Finally, you should also continue to require that Social Security judges explain their decisions in a manner that can be fully understood by claimants and by the federal courts. Your proposed rule would lower these standards significantly, and this would be unfair. If a claimant cannot tell how the Social Security judge made his or her decision, and the federal court cannot tell how the Social Security judge made the decision, how is there going to be any meaningful review of those decision, to ensure that they are correct?

I urge you to withdraw this proposed rule, aside from the expansion of acceptable medical sources.


Disability, or Retirement, or Both?

Most people know that Social Security offers both disability and retirement benefits. For disability, you have to prove you’re disabled, but for retirement, you just have to be the right age. What happens, though, if you’ve reached (or are close to) retirement age, and you’re also disabled?

Even if you haven’t reached your normal (full) retirement age, you can retire as early as age 62 and receive a reduced retirement benefit. The amount of the reduction varies depending on how long you have until your normal retirement age. For the first 36 months you’re retiring early, the reduction is 5/9 of 1% for each month you’re retiring early. For each additional month more than 36 months early, the reduction is 5/12 of 1%.

Here’s how that works in practice: Say you were born in 1954, and you want to retire at age 62, in the year 2016. Your normal/full retirement age is 66, so you’d be retiring 4 years, or 48 months early. The first 36 months get you a 5/9 of 1% reduction each month, and the other 12 months get you a 5/12 of 1% reduction each month.

36 months x 5/9 of 1% per month = 20% benefit reduction

  • 12 months x 5/12 of 1% per month = 5% benefit reduction

48 months total 25% total reduction

So in the end, if you retire 48 months early, you get a 25% benefit reduction. You only receive 75% of what you would have received if you waited until your full retirement age of 66. And that’s locked in forever – it doesn’t go back up to the full 100% once you hit your full retirement age.

However, there is a way out. Say you’re not retiring at age 62 because you want to, but you have to stop working because you’re disabled – you have medical problems that prevent you from doing your job anymore, and would prevent you from doing other jobs, as well. Applying for Social Security disability benefits is one option, but that’s often a long, drawn-out process that takes years to apply, appeal, and finally get those benefits. In the meantime, you’ve got no income.

What you can do in that situation is to apply for both early retirement benefits and disability benefits. You will start receiving the retirement benefits (subject to the reduction formula above) almost immediately, and that will provide you some income while you’re going through the process of proving your disability. And the reduction to your retirement benefits – if you’re eventually approved for disability, the Agency will “undo" your early retirement and re-classify you as disabled instead of retired.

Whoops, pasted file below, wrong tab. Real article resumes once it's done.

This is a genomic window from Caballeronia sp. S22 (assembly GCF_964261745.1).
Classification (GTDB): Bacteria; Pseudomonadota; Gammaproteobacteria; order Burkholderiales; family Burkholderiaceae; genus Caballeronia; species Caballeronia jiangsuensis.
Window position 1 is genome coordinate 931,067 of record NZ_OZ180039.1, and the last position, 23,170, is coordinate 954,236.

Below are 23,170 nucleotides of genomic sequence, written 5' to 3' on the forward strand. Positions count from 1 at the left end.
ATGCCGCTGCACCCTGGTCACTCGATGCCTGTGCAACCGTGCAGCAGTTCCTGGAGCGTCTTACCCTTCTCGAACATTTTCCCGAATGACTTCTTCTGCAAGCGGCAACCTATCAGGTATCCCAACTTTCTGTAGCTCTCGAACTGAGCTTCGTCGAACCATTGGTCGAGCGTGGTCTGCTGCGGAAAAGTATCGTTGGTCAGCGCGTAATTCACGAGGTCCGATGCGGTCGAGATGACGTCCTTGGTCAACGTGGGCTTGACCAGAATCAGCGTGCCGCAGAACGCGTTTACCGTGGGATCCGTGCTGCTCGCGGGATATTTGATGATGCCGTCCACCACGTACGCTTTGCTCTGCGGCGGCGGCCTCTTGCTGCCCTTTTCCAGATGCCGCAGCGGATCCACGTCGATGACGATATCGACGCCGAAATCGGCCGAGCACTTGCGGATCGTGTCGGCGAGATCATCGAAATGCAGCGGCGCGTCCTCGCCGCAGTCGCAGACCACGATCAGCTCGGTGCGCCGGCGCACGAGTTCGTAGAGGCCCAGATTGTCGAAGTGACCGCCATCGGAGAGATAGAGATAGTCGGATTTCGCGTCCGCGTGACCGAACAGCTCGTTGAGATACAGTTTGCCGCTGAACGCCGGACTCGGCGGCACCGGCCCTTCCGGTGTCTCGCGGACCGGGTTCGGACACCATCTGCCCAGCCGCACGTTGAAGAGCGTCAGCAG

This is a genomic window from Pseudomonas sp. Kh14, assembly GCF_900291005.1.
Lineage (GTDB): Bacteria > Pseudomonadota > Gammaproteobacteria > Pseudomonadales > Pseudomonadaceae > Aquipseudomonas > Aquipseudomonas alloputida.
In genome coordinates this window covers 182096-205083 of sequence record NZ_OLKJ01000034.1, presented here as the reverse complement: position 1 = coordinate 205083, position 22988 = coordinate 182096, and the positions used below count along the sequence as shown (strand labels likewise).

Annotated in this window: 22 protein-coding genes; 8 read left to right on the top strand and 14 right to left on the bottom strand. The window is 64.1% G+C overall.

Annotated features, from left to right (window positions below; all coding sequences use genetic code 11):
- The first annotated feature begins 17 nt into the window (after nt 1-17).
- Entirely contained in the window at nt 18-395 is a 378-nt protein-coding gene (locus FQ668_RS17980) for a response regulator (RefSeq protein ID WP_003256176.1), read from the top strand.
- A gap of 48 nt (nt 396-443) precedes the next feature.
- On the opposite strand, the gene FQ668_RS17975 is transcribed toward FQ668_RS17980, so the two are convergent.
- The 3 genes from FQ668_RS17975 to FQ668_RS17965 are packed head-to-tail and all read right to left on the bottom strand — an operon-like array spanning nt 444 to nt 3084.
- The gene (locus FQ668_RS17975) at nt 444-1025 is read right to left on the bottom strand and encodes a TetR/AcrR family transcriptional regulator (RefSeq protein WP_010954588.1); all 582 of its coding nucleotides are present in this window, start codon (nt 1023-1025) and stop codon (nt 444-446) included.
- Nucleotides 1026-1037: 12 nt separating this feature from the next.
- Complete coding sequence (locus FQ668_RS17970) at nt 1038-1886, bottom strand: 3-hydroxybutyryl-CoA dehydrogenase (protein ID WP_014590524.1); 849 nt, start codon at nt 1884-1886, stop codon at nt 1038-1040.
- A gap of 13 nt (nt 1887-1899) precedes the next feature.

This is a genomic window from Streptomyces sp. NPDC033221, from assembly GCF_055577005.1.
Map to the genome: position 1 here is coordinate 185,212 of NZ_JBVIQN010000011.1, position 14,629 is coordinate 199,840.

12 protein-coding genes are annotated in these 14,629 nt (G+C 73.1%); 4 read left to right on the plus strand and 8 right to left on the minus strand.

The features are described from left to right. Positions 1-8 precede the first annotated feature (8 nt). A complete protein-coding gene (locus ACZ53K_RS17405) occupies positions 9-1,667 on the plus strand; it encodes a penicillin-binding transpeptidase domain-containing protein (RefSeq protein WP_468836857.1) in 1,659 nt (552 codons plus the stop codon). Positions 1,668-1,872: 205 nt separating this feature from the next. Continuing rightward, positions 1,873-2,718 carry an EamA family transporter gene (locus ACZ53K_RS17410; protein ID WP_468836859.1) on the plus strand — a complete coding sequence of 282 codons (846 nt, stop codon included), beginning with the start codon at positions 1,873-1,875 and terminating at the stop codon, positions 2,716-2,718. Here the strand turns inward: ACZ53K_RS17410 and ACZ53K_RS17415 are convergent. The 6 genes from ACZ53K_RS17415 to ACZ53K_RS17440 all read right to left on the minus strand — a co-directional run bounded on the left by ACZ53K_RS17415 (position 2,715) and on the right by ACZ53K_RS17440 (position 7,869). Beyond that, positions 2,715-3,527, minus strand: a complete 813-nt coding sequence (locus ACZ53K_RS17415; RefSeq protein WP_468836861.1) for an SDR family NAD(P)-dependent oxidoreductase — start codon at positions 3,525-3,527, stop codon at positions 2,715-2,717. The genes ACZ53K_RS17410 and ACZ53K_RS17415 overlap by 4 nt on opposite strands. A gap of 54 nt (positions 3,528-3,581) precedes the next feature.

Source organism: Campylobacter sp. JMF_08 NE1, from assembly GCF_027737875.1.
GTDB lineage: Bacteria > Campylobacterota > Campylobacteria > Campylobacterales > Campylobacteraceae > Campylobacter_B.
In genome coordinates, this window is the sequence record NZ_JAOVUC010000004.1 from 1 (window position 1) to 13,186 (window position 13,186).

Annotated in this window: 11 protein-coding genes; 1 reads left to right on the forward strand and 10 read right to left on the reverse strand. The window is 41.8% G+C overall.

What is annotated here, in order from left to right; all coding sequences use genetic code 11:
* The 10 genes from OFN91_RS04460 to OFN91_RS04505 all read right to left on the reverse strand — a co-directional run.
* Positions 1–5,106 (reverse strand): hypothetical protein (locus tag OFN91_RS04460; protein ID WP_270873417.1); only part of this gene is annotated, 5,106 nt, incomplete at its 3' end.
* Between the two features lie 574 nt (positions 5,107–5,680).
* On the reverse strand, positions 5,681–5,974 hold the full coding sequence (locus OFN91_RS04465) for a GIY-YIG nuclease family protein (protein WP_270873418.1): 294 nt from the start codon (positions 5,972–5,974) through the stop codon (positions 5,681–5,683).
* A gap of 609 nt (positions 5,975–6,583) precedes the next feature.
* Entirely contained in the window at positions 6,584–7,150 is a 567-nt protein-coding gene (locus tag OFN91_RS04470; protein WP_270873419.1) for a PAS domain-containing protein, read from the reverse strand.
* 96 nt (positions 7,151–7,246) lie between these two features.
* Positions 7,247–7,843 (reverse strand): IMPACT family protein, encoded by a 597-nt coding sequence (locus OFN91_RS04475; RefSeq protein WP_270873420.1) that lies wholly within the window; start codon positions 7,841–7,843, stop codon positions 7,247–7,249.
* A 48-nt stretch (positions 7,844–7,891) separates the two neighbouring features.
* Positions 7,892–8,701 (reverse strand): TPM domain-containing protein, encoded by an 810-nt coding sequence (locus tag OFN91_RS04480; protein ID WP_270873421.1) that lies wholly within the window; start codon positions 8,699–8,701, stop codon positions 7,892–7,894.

There is an another way filing for disability can protect your eventual retirement benefits, because of the way Social Security calculates those benefits. Retirement benefits are based on your Average Indexed Monthly Earnings, or “AIME." Social Security calculates your average earnings per month over your whole life, and adjusts them for inflation. If you had several years with no earnings, simple math would say that’s going to bring your average monthly income down, and your retirement benefits down with it. If those years with no earnings fall during a period of disability, though, Social Security will not count those years in your average, leaving your average earnings higher, and therefore giving you a higher retirement benefit. So if you’re not working because of a disability, it’s always a good idea to apply for Social Security disability, not just for the benefits it provides now, but also for the benefits it provides when you eventually reach retirement age.

Once you reach your full retirement age, even if you’ve been found disabled, you are converted over to “retirement benefits" by Social Security. No one is considered “disabled" by the Agency after they reach their full retirement age. If you applied for early retirement, but were later found disabled, you may not have any reduction to your retirement benefits because of the early retirement election, but there might still be a small reduction if there were any months where you received “early retirement" benefits that you did not eventually receive disability benefits for, those months would still reduce your retirement benefits.

For example, if someone became disabled right on his 62nd birthday, and started receiving early retirement benefits right then, and applied for disability, he would have about 6 months during which he receives early retirement, but is not eligible for disability benefits. That’s because Social Security disability benefits have a waiting period, but retirement benefits do not. Under that scenario, the claimant would have a 5/9 of 1% reduction to his eventual retirement benefits for each of those 6 months. In other words, when he reaches age 66, his benefit will go down by about 3% because of those early retirement benefits. If his benefit should have been $1,000, it would be reduced about $30.

Most people would say that having money to live on while they’re pursuing Social Security disability benefits is well worth a $30 reduction, four years down the road. But these are the things you need to think about when you’re deciding what to do with retirement and disability benefits. Know your rights, and protect your benefits!

--Jeremy Bordelon